In which I use my double license as a physicist and a science fiction fan to engage in some half-assed futurism spinning off Chris Hayes’s much-discussed book.
I don’t read a lot of political books, because I tend to find them frustrating. They’re usually surprisingly ephemeral, trying to spin Deep Meaning out of a collection of recent events that are highly dependent on short-term context. They also tend to be much better at identifying problems than suggesting plausible solutions, coming off like that famous Sidney Harris cartoon with a bunch of equations on the left side of a blackboard, a bunch more on the right, and “Then a Miracle Occurs” in between. They identify a bunch of features of the current system, a desired end state for some idyllic future society, but are really hazy about how to get from one to the other.
Lots of really smart people have talked up Chris Hayes’s Twilight of the Elites, though, and some of the synopses I read online made it sound interesting. It certainly touches on a lot of issues of interest in higher education, making it relevant to my interests, so I picked up a copy.
The subtitle is “America After Meritocracy,” and the central argument is pretty simple: that organizing society around the ideal of meritocracy, where people accrue material rewards on the basis of some innate ability, sounds like a good idea but inevitably leads to a wildly unequal distribution of wealth and power. It works fine for a generation or so, but eventually those who achieve wealth and power in one generation begin to use their wealth and power to tilt the distribution of wealth and power in favor of their own interests, and in particular, those of their children.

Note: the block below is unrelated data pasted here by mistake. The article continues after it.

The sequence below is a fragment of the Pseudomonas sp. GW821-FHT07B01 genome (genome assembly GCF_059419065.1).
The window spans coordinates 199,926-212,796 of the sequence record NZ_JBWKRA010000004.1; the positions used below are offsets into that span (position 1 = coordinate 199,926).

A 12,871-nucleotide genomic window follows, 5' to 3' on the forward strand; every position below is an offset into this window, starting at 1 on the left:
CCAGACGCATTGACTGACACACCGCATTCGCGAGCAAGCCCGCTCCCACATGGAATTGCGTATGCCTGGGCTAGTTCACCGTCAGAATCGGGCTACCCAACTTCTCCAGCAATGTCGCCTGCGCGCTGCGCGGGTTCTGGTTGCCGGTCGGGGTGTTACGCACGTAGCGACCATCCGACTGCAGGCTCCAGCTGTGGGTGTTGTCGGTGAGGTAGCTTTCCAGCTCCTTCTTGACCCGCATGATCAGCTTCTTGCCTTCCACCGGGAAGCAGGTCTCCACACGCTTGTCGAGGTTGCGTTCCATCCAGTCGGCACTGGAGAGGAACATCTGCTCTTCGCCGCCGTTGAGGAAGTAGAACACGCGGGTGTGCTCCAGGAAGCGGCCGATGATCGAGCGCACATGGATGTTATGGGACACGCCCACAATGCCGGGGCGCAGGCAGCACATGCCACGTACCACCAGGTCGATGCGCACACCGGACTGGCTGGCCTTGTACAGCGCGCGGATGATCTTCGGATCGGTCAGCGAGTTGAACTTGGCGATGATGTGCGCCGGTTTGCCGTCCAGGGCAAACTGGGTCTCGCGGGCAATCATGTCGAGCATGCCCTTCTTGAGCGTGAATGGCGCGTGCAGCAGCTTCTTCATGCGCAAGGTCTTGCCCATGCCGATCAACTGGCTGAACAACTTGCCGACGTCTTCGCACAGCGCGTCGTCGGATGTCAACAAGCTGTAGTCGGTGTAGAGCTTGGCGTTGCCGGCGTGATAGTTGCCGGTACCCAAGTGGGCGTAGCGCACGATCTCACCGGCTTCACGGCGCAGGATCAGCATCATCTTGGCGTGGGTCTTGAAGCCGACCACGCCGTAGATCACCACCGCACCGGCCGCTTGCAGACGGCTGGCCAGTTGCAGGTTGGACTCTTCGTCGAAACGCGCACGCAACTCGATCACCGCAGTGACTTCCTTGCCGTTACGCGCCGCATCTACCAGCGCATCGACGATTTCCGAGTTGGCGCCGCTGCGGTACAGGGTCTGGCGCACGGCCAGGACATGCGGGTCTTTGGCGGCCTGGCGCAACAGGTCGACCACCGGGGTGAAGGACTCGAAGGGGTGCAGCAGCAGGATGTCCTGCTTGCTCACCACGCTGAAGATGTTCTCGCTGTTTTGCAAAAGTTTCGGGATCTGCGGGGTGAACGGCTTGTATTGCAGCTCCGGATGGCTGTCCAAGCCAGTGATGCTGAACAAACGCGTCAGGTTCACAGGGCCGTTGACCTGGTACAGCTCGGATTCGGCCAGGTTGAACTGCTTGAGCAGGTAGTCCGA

This takes a lot of forms, and Hayes gives a bunch of different examples. The most relevant to discussions of higher education are “magnet” schools and the like, which started out as a way to allow lower-class students to get the benefits of elite education just by scoring well on some simple tests of ability. The massive test-prep industry that’s sprung up around these exams, however, makes it all but impossible for a student with good innate ability but few family resources to compete with students from wealthier families, who can afford extra tutoring and test prep classes and all that. As a result, elite educational institutions have become more skewed toward the children of the current elite classes.
The discussion of the basic problem and its origin is admirably clear and readable, and there are other supporting examples as well. But this is where the book gets frustrating, because while Hayes does a great job pointing out what’s wrong, I didn’t find the book very helpful in terms of suggesting an alternative.
Having built a reasonably convincing case that the way we currently organize our society is producing a problematic level of inequality, Hayes tries to talk about a way forward, but that section of the book pretty much falls flat. The most he manages is to point to the Tea Party on the political right and the Occupy movement on the political left, and argue that both of these can be seen as reactions to the current plight of the middle class– that economic mobility has dramatically decreased, which is scary to a lot of people, and that those fears manifest in the two different angry protest movements. While neither by itself is enough to force a solution to the inequality problem, he speculates that some vague future shcok to the economic system might somehow get them to align their goals. After this miracle occurs, progress!
There are a whole bunch of problems with this, starting with the way he ignores the creepy racist element that’s fairly prominent in the Tea Party movement, which is a dramatic obstacle to any reconciliation between the Tea Party and the much more diverse Occupy crowd. There’s also the problem that the sort of reorganization his book seems to suggest would be required would require a lot more sacrifice from the Tea Party in terms of the stated goals of the organization– they’re very explicitly opposed to large-scale societal redistribution of resources. And on top of those issues, there’s the lack of specificity about what kind of shock might happen to bring them together.